Jennifer Coleman [00:22:00] I believe that the city needs to have... I would love to see a very cohesive plan for the projects, all the possible projects that are floating out there that might happen and that might not happen, whether it's casinos, because I'm sure they will be back to visit us in some way or form shortly. The convention center is also an issue that the city must deal with, and I would love to see the city actually have a cohesive plan on how these different items work within the city. How to make Cleveland... How they all work. And in the past we have or I'd say in the past 20 years, 25 years, we have been relying a lot on developers telling us where they would like to see things and it has been hit or miss. We've got beauties like Gateway, which worked out fantastic and really were sort of the beginnings of genesis in particular areas. But then we've had some things because, excuse me, I'm starting to lose my voice.

Nina Gibans [00:23:15] Would you like water?

Jennifer Coleman [00:23:16] Yeah, I'm, I'm getting over cold, so it's just going to be...

Emma Yanoshik-Wing [00:23:20] Would you like some water?

Jennifer Coleman [00:23:21] I'm fine. I think I'll just cough it out. But with... We've had our our our projects that have been stars, and we've had projects that I think could have been in the... kept in the oven a little bit longer. And there have been possibly some regrets. For instance, the stadium, which is a great facility and we had to have it go at that particular time. The timing was very great on it. But how much more fantastic would it be if it were literally around the Gateway complex and we had a real, true district which might let us do some other creative things at the lakefront, and we don't have a document or an instrument in hand to actually react to and judge when we do have these potential projects, whether or not the locations and the plans of them are something that would be good for the city.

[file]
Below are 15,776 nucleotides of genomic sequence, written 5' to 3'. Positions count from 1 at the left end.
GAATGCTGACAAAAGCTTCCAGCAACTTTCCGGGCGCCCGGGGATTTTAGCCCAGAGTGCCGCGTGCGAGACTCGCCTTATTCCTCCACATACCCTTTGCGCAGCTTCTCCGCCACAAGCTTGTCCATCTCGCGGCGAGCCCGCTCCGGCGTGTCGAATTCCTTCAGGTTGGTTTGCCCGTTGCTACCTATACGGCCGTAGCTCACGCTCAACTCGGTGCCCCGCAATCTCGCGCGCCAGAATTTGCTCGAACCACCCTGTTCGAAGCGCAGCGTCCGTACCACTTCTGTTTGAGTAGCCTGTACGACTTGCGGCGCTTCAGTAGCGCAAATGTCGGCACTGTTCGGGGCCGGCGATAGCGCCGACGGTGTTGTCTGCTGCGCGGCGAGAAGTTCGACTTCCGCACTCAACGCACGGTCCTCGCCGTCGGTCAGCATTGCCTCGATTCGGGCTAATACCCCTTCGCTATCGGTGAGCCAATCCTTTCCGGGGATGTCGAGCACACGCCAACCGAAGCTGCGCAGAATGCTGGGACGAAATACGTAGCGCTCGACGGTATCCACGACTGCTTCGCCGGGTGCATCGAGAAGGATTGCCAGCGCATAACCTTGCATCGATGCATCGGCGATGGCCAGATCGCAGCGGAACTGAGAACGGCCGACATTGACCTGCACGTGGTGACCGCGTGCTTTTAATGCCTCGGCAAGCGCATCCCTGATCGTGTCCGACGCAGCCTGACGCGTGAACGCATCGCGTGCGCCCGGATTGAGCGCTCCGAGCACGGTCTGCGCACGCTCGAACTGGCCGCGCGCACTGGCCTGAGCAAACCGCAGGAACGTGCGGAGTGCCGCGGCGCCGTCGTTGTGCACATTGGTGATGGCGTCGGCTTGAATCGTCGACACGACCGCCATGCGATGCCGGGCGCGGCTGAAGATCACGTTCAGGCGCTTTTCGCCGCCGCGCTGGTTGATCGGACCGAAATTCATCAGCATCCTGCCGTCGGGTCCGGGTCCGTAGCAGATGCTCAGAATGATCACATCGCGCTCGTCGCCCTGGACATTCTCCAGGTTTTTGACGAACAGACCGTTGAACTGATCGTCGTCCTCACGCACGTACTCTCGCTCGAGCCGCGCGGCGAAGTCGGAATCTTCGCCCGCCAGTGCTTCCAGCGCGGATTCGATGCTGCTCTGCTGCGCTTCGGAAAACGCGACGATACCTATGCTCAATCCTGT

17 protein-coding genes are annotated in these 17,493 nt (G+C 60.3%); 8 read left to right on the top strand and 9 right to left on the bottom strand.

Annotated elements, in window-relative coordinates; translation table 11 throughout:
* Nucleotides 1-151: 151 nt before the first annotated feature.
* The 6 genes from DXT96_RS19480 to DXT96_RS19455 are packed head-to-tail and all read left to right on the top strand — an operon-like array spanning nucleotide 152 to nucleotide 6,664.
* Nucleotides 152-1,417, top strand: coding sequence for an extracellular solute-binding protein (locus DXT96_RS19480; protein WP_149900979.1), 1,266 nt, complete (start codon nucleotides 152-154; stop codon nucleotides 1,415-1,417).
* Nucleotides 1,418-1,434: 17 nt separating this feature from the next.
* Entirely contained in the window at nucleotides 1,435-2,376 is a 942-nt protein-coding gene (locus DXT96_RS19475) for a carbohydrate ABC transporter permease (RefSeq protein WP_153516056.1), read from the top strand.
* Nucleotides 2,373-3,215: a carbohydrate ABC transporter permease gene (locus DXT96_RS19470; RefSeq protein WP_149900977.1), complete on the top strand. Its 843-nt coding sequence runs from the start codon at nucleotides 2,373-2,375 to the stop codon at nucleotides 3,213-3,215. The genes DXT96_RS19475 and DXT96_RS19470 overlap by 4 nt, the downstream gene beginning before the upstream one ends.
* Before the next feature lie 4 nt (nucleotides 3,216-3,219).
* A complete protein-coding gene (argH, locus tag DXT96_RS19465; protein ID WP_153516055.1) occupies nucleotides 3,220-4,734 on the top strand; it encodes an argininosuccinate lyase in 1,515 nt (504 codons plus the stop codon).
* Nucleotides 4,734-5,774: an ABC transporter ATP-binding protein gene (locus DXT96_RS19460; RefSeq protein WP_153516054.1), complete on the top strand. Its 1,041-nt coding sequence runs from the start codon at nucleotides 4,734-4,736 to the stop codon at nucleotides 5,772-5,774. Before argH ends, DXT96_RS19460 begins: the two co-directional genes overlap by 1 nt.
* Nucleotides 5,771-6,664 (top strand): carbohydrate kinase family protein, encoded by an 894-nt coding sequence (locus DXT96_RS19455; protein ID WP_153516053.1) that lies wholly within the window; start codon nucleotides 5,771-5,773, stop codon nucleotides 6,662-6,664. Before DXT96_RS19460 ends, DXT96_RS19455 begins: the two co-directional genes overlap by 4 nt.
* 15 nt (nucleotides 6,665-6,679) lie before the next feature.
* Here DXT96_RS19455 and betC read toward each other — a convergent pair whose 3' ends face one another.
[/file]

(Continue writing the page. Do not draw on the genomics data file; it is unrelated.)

Nina Gibans [00:24:25] Whose job is that to get the planning here?

Jennifer Coleman [00:24:27] You're getting me into trouble, I'm sure, hut I think it is ultimately the city. This is where... The city knows ultimately, should know what is best for the city. So I think that that would be the starting place for a plan to be generated.

Nina Gibans [00:24:46] So does your planning director agree?

Jennifer Coleman [00:24:49] Yeah. [laughs] I suppose. You know that how different cities do it, I'm not sure. We did a fantastic job with the Group Plan a hundred years ago, a little over a hundred years ago. And you see how that suited the city. So, and we're still technically working on some of the components of that, as I'm sure the convention center could easily fit in on that front.

Nina Gibans [00:25:14] Right. We were reminded earlier that the transportation plan really has taken fifty years.

Jennifer Coleman [00:25:20] Right. And could conceivably go on for another. We're looking, as we're looking at the lakefront and the different changes, that's a multi-decade plan. So that's one component, really, of how this city is going to go into the rest of this century and onward.

Nina Gibans [00:25:40] And fifty years ago, when we dumped the plan for a subway, we were not ready to plan what happened fifty years from then.

Jennifer Coleman [00:25:53] Mm-hmm.

Nina Gibans [00:25:54] So it's hard to get that together.